Two years ago, a misunderstanding between the leaders of Earth and the invading Ilori resulted in the deaths of one-third of the world’s population.
Seventeen-year-old Janelle “Ellie” Baker survives in an Ilori-controlled center in New York City. Deemed dangerously volatile because of their initial reaction to the invasion, humanity’s emotional transgressions are now grounds for execution. All art, books and creative expression are illegal, but Ellie breaks the rules by keeping a secret library. When a book goes missing, Ellie is terrified that the Ilori will track it back to her and kill her.
Born in a lab, M0Rr1S (Morris) was raised to be emotionless. When he finds Ellie’s illegal library, he’s duty-bound to deliver her for execution. The trouble is, he finds himself drawn to human music and in desperate need of more. They’re both breaking the rules for love of art—and Ellie inspires the same feelings in him that music does.
Ellie’s—and humanity’s—fate rests in the hands of an alien she should fear. M0Rr1S has a lot of secrets, but also a potential solution—thousands of miles away. The two embark on a wild and dangerous road trip with a bag of books and their favorite albums, all the while making a story and a song of their own that just might save them both.
Thank you to NetGalley and the applicable publishers for providing me an ARC copy of this book in exchange for an honest review. I had to wait a few days to write this review because I had to talk with a friend who also read it and gather my full thoughts. I know I say this a lot but, which any book there were things I liked and things I didn’t. I think it’s pretty even on what I liked and what I didn’t.
This story follows Ellie who is a human living in a distant future where the world has been taken over by aliens. I really liked Ellie. She’s an avid reader and managed to hide her books and lend them out to others that living in her building. She lends books and follows the motions to get through the day. I believe she’s pansexual, though that word is never actually used. But she does say that gender doesn’t matter if she feels a deep connection to a person.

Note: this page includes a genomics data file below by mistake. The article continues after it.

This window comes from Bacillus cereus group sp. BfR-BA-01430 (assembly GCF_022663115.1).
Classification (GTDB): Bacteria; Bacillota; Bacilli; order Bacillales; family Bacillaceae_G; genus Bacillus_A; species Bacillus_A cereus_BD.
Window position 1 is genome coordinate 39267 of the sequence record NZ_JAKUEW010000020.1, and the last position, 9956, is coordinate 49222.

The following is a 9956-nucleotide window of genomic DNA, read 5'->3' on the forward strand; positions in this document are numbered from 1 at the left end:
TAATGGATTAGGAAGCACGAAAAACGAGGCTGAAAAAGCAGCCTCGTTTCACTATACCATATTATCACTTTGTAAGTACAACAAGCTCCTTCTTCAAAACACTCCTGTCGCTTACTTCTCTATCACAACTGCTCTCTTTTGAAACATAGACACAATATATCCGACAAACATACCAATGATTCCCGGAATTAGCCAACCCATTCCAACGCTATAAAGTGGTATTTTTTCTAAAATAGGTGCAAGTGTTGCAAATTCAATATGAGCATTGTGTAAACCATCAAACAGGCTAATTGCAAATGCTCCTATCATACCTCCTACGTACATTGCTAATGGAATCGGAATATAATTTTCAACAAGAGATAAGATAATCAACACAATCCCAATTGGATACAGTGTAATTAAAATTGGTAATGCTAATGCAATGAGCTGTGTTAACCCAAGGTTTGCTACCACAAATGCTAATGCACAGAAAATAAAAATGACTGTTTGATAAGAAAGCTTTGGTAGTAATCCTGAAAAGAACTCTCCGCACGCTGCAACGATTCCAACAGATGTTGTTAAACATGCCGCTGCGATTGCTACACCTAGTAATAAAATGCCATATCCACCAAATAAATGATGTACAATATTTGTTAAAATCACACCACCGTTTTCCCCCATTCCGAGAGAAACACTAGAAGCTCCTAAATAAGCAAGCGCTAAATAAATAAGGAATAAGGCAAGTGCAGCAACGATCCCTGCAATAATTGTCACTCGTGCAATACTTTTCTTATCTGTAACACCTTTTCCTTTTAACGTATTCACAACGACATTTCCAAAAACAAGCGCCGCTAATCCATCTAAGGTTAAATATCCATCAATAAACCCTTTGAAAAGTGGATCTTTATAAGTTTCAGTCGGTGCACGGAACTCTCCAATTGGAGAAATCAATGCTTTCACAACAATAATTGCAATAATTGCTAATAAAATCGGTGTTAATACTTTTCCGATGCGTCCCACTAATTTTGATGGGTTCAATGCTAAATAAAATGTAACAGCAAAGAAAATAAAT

We also follow Morris, which is spelled with numbers in his language. He’s an alien that’s developed the “vaccine” that his superiors plan to use on the human race. He has a secret too. He loves music, though he’s not supposed to. I liked Morris because he wanted better for his people. He wasn’t in agreement with the things they were making him do and he was working toward dismantling the system.
I thought the concept of the aliens was really interesting. But there was a lot I didn’t understand about them. They seemed almost like cyborgs but I feel like it wasn’t very well explained. There were also other aliens that we met and their species (?) wasn’t explained very well either. Though I did see the identity of the other aliens coming from a mile away.
Another problem I had with this book was that it was a bit repetitive and over political. Our main character is black and lived in the Upper East Side before the alien invasion so she dealt with a lot of racism. I’m all about these sorts of topics because they’re real and relevant, but she mentioned it about a hundred times. I think it would have been okay to mention a few different events. But she thought about and talked about the same events over and over.
Overall, I had a good time reading this book. Right up until the ending. If there’s going to be another book (I’ve not seen it announced anywhere or anything) I’m more okay with the ending, but the final action scene seemed rushed and the events after were even more rushed. There wasn’t really a resolution either. I’m really hoping it has a sequel because if not, the whole goal they were working toward was never achieved. So if there will be another (which I will be asking when I see this author at the NoVaTeen Book Festival) I can accept the ending but if not then I will definitely be lowering my rating. This was a fun science fiction book, but it has a few issues.
Keep on reading lovelies, Amanda.